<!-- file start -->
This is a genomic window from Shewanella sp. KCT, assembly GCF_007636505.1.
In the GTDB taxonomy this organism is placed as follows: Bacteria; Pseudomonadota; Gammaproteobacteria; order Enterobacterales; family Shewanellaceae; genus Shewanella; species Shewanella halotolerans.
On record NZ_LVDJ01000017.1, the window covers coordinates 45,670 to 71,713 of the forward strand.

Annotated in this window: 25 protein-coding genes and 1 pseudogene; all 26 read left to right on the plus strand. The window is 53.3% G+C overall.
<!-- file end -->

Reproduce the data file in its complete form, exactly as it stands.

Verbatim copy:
This is a genomic window from Shewanella sp. KCT, assembly GCF_007636505.1.
In the GTDB taxonomy this organism is placed as follows: Bacteria; Pseudomonadota; Gammaproteobacteria; order Enterobacterales; family Shewanellaceae; genus Shewanella; species Shewanella halotolerans.
On record NZ_LVDJ01000017.1, the window covers coordinates 45,670 to 71,713 of the forward strand.

Annotated in this window: 25 protein-coding genes and 1 pseudogene; all 26 read left to right on the plus strand. The window is 53.3% G+C overall.